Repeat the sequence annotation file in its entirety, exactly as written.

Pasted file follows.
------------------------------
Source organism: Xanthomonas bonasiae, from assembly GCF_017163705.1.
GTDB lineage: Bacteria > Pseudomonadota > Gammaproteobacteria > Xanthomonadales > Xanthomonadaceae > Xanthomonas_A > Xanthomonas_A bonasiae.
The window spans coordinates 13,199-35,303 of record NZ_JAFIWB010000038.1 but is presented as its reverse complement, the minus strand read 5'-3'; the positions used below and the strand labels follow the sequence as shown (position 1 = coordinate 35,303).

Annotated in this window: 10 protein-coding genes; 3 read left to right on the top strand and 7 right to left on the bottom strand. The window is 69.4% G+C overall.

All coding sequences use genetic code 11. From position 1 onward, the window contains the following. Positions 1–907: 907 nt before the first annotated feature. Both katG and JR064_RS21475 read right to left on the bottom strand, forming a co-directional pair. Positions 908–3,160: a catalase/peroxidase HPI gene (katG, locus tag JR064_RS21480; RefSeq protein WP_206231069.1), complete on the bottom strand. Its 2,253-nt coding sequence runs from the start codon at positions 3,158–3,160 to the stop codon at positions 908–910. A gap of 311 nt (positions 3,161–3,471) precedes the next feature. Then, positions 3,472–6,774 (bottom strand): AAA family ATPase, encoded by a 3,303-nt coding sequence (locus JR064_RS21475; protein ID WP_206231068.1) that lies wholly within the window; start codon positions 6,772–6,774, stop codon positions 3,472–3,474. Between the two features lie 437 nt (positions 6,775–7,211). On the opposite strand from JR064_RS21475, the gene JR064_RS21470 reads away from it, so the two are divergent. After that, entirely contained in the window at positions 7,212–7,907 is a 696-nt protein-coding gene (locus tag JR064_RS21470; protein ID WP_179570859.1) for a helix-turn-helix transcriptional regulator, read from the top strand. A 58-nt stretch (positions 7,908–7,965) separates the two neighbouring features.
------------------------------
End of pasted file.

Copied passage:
Source organism: Xanthomonas bonasiae, from assembly GCF_017163705.1.
GTDB lineage: Bacteria > Pseudomonadota > Gammaproteobacteria > Xanthomonadales > Xanthomonadaceae > Xanthomonas_A > Xanthomonas_A bonasiae.
The window spans coordinates 13,199-35,303 of record NZ_JAFIWB010000038.1 but is presented as its reverse complement, the minus strand read 5'-3'; the positions used below and the strand labels follow the sequence as shown (position 1 = coordinate 35,303).

Annotated in this window: 10 protein-coding genes; 3 read left to right on the top strand and 7 right to left on the bottom strand. The window is 69.4% G+C overall.

All coding sequences use genetic code 11. From position 1 onward, the window contains the following. Positions 1–907: 907 nt before the first annotated feature. Both katG and JR064_RS21475 read right to left on the bottom strand, forming a co-directional pair. Positions 908–3,160: a catalase/peroxidase HPI gene (katG, locus tag JR064_RS21480; RefSeq protein WP_206231069.1), complete on the bottom strand. Its 2,253-nt coding sequence runs from the start codon at positions 3,158–3,160 to the stop codon at positions 908–910. A gap of 311 nt (positions 3,161–3,471) precedes the next feature. Then, positions 3,472–6,774 (bottom strand): AAA family ATPase, encoded by a 3,303-nt coding sequence (locus JR064_RS21475; protein ID WP_206231068.1) that lies wholly within the window; start codon positions 6,772–6,774, stop codon positions 3,472–3,474. Between the two features lie 437 nt (positions 6,775–7,211). On the opposite strand from JR064_RS21475, the gene JR064_RS21470 reads away from it, so the two are divergent. After that, entirely contained in the window at positions 7,212–7,907 is a 696-nt protein-coding gene (locus tag JR064_RS21470; protein ID WP_179570859.1) for a helix-turn-helix transcriptional regulator, read from the top strand. A 58-nt stretch (positions 7,908–7,965) separates the two neighbouring features.